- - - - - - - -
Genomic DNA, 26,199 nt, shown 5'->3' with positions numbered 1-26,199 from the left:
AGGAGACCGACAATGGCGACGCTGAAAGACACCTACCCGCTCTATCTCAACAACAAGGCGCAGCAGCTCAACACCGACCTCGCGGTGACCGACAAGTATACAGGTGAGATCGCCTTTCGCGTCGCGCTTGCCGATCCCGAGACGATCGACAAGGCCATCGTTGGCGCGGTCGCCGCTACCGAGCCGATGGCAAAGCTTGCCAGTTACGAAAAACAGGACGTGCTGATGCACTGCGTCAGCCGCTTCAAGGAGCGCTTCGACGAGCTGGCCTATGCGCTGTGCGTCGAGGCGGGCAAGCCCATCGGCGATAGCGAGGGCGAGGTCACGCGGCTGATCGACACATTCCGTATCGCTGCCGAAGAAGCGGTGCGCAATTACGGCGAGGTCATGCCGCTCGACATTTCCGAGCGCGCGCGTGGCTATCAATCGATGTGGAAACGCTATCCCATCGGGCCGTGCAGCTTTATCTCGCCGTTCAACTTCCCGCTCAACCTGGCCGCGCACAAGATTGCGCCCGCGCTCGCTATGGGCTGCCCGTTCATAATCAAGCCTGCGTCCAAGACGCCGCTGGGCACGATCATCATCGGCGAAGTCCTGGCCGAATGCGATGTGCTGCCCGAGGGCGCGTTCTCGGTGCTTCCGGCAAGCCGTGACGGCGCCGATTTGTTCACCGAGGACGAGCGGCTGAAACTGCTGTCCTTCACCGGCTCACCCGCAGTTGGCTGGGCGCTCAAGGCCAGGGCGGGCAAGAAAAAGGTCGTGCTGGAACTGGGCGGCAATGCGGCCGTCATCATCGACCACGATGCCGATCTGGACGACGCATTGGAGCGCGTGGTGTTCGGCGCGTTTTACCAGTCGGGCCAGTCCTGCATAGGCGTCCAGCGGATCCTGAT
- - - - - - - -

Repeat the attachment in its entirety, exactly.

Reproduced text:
Genomic DNA, 26,199 nt, shown 5'->3' with positions numbered 1-26,199 from the left:
AGGAGACCGACAATGGCGACGCTGAAAGACACCTACCCGCTCTATCTCAACAACAAGGCGCAGCAGCTCAACACCGACCTCGCGGTGACCGACAAGTATACAGGTGAGATCGCCTTTCGCGTCGCGCTTGCCGATCCCGAGACGATCGACAAGGCCATCGTTGGCGCGGTCGCCGCTACCGAGCCGATGGCAAAGCTTGCCAGTTACGAAAAACAGGACGTGCTGATGCACTGCGTCAGCCGCTTCAAGGAGCGCTTCGACGAGCTGGCCTATGCGCTGTGCGTCGAGGCGGGCAAGCCCATCGGCGATAGCGAGGGCGAGGTCACGCGGCTGATCGACACATTCCGTATCGCTGCCGAAGAAGCGGTGCGCAATTACGGCGAGGTCATGCCGCTCGACATTTCCGAGCGCGCGCGTGGCTATCAATCGATGTGGAAACGCTATCCCATCGGGCCGTGCAGCTTTATCTCGCCGTTCAACTTCCCGCTCAACCTGGCCGCGCACAAGATTGCGCCCGCGCTCGCTATGGGCTGCCCGTTCATAATCAAGCCTGCGTCCAAGACGCCGCTGGGCACGATCATCATCGGCGAAGTCCTGGCCGAATGCGATGTGCTGCCCGAGGGCGCGTTCTCGGTGCTTCCGGCAAGCCGTGACGGCGCCGATTTGTTCACCGAGGACGAGCGGCTGAAACTGCTGTCCTTCACCGGCTCACCCGCAGTTGGCTGGGCGCTCAAGGCCAGGGCGGGCAAGAAAAAGGTCGTGCTGGAACTGGGCGGCAATGCGGCCGTCATCATCGACCACGATGCCGATCTGGACGACGCATTGGAGCGCGTGGTGTTCGGCGCGTTTTACCAGTCGGGCCAGTCCTGCATAGGCGTCCAGCGGATCCTGAT